Monday, August 28, 2006

Up or Down From New Orleans?

At 7 AM a man from FEMA knocked on our door and said that our lot wasn't big enough for a FEMA trailer. I told him we didn't need a trailer large enough for 4 people and 2 dogs. Just something small and simple so we could live in front of our damaged house while we rebuilt. Some of us could even sleep in a tent in the back, we just needed a place with electricity, and a hot shower and functioning toilet. He said that FEMA had new regulations and they recently "simplified the bureaucracy." Now they don't measure for individual trailers, just for the largest, which is 34 feet. He said our trailer would likely be 25 feet, but we wouldn't know that until we got it, and we can't get it because our lot is only 30 feet wide. I asked if he could put it diagonal, and he said no, because there are powerlines we would be under if we did that. He said he might think about giving us a trailer, but two things need to happen. We have to cut down the palm tree in front of our house, and he needed to talk to our neighbor to see if he would be OK with the trailer's tongue hanging over onto his property. And then maybe we could qualify. He said if we had gotten our trailer a month ago, it would have been easy, but the new regulations didn't work too well for our situation. I asked him what I could have done to get the trailer a month earlier, and he said "nothing." And so I sit here in front of my computer thinking about how maybe I'm crazy to stay here in New Orleans. There are places where I could live in which my family's well being would not rest so directly in the hands of government officials, where levees are strong, streets are paved and not patrolled by the National Guard, where schools are great, and where neighbors don't go to planning meetings and prioritize whether functioning gas lines or firefighters are more important. These negative and overwhelming thoughts on this Monday morning, on the eve of Katrina's anniversary, are crashing through my mind's levees. Not overtopped, but breached. It has me thinking about New Orleans, Jerusalem, and even Hebrew grammar.

New Orleans is on my mind because I have called it home for 5 years, and I love the city. It's old, storied, and original. One of the ways that New Orleans is unique has to do with direction. The traditional North, South, East, West don't work in the Big Easy, and never did. The city is too old to have well planned perpendicular streets orientated to compass points. Down here, for example, the sun rises from the West Bank. Instead, you travel towards the river or the lake, and then turn uptown, downtown, or even "turn right by the old A & P" which hasn't been there for 30 years. Most New Orleanians can't imagine anyone could have been born elsewhere. It's hard for newcomers to navigate, but that's part of the charm.

I'm also thinking about Hebrew grammar and Jerusalem, the city in which I lived before moving to New Orleans. There are two separate verbs used in the Hebrew language to describe coming and going from Jerusalem. One "goes up" to this holy city, and when one leaves, one "goes down" from Jerusalem. This is literally true, because Jerusalem is located on a series of hills. But it also has a great deal of symbolic truth. The gist of this idea is that your heart and spirit are lifted when you're in Jerusalem, and if you have to leave, your heart and spirit sink.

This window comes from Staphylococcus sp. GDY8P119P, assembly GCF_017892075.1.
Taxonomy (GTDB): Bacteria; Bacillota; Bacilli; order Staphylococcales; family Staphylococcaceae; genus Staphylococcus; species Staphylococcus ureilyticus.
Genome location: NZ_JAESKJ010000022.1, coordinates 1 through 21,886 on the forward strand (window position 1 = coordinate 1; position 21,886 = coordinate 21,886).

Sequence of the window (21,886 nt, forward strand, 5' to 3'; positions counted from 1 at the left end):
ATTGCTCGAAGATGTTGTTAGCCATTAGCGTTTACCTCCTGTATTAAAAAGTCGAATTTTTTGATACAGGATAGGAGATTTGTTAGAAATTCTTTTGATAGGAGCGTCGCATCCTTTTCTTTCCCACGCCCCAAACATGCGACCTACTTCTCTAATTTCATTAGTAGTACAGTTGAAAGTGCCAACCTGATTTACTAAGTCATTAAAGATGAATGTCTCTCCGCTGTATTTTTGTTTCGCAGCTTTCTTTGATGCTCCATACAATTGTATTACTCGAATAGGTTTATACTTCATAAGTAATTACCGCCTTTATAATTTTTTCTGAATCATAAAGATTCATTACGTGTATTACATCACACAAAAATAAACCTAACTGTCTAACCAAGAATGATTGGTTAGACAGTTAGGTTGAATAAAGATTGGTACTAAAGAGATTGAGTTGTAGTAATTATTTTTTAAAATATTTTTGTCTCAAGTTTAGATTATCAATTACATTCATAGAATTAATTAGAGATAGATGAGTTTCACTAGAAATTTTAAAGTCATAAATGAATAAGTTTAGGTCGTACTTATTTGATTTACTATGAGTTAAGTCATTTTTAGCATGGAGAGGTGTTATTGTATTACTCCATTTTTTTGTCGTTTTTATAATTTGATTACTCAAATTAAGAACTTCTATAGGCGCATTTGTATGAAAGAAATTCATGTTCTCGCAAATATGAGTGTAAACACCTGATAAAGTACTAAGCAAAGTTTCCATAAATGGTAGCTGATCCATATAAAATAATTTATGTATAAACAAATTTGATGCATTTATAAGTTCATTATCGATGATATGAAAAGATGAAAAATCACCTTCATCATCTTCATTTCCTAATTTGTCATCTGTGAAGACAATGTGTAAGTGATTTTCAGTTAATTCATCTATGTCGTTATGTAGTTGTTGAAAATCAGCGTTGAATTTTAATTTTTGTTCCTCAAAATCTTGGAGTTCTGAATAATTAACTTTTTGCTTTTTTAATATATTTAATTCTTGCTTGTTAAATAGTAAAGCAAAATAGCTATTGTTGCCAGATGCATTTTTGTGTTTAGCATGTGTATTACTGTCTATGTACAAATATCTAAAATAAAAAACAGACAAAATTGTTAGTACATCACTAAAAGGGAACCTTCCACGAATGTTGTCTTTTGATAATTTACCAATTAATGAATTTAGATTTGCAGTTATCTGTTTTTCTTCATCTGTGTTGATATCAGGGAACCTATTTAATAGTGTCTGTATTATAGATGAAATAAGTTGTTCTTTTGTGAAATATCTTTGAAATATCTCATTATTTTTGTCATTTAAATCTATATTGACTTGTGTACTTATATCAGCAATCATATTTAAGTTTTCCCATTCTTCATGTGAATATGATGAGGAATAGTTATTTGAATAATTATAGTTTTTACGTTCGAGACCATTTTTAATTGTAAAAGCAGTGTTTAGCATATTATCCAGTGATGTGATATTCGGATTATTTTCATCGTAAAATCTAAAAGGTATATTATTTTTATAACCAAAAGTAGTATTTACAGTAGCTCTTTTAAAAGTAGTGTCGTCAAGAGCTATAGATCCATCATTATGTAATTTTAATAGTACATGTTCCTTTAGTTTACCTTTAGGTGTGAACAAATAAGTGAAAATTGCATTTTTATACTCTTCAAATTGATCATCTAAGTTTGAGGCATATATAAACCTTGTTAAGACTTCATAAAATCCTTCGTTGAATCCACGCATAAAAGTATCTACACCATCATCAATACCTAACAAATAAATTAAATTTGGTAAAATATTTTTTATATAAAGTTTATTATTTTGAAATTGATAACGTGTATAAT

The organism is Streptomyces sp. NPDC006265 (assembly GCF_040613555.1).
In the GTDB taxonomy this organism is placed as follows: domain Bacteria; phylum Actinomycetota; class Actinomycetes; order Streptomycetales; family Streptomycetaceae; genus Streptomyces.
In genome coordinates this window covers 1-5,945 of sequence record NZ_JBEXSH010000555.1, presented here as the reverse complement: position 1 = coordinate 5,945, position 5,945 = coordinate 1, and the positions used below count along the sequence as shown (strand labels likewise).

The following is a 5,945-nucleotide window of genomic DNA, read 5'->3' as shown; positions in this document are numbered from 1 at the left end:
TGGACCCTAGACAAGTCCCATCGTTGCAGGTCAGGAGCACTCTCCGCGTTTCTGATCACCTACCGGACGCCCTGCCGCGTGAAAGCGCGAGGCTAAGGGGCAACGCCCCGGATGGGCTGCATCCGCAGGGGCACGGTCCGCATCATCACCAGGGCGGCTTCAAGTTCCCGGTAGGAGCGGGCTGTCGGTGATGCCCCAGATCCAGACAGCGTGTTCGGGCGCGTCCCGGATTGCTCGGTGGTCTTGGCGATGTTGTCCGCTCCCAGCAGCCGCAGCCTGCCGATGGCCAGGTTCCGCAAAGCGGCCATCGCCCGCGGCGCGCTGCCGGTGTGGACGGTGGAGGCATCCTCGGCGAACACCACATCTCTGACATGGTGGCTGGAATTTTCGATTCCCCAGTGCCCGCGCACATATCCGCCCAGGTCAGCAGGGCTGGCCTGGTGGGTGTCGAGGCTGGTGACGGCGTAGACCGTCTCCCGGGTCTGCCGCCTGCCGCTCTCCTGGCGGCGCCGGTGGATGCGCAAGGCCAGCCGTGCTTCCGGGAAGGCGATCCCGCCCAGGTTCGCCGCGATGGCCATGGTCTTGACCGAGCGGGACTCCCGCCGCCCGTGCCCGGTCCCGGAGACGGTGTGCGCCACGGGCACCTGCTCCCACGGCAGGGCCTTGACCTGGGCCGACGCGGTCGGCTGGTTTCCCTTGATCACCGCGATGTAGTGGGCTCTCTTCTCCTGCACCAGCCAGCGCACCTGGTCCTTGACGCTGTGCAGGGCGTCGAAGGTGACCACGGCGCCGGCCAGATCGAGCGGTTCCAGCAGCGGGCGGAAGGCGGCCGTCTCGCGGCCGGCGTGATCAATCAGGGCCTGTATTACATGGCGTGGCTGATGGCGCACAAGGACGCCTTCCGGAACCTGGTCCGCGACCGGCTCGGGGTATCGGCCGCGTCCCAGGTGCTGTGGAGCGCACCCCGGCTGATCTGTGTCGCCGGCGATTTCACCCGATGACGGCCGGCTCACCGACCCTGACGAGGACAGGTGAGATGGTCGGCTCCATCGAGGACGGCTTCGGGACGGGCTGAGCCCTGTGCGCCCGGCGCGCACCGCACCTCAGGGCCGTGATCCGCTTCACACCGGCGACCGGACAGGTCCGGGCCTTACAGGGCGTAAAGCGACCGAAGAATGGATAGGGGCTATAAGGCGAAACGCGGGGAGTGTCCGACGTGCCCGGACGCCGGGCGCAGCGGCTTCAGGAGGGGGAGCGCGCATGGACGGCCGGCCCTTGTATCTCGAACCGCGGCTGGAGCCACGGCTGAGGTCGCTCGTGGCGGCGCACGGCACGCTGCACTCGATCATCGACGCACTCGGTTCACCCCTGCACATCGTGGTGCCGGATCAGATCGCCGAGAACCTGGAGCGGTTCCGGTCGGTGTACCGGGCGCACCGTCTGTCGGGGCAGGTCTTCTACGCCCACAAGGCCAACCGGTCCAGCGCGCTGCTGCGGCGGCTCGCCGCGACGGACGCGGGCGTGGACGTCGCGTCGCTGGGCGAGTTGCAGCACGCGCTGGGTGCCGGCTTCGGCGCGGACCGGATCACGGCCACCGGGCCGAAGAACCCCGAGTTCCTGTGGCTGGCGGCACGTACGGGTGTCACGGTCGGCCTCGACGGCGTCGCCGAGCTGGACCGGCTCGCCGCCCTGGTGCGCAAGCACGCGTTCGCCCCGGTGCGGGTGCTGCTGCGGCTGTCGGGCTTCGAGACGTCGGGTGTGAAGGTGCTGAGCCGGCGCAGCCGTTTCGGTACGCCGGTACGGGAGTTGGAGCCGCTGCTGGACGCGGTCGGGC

To leave New Orleans, you would no doubt literally ascend, unless you had scuba gear or a giant earth drilling machine like this one.
But why do I stay? It's not like my entire family is here. In fact, we don't have any family here, and most of our friends have left. Sunday we drove to Houston to see a family who we considered among our closest friends. Therese worked with the mom, their oldest daughter babysat our kids, and their youngest was a good friend of Kalypso's. The parents both grew up here, and had nearly all of their family here. They're staying in Houston for now because their children are benefiting from a superior school system. So why do I stay and fight so hard for a city in which I have shallow roots?

I will be glad to see the one year anniversary of Katrina come and go. It's a bit overwhelming right now.


Anonymous said...

Great post, Michael. I'm not sure if any of us know which end is up any more.

I really enjoyed hangin' with Therese and you at Casa DB.

Anonymous said...


Please don't leave. New Orleans is more interesting with you and Therese, Kali, Gil, Mosey, Kochise and whatever else was on Noah's Arc that you're now keeping in Mid-City. Although I've never met you personally, I've enjoyed getting to know you family through your and Kalypso's blogs. Thanks for sharing your family with the world. I hope one day to meet you personally.

As I live in "The Sliver", I can't imagine how hard it is to rebuild a house. At the end of the day I'm too tired to change light bulbs at my house, so I know I couldn't handle what you guys do everyday.

Hang in there and know that there are a lot of us that are pulling for you.


"Andy Pauger"

Anonymous said...

We need to find you a house to stay in. Close to yours so you will be able to watch over the work. We need to put our collective heads together on this.

It is on my To Do List

LisaPal said...

Wow, Michael. We both have 30' lots too? Mine is on a corner and is 120 feet deep, which means there is plenty of space for a trailer, even a big one, along the side street. It's not terribly close to your house (but not really that far), it's reasonably close to Xavier and it's very close to Lusher. So, if it in any way solves the problem, I humbly offer this space to you and your family for the location of your temporary mobile residence.

By the way, I applied for a FEMA trailer and they denied it because I had flood insurance. What did I do wrong?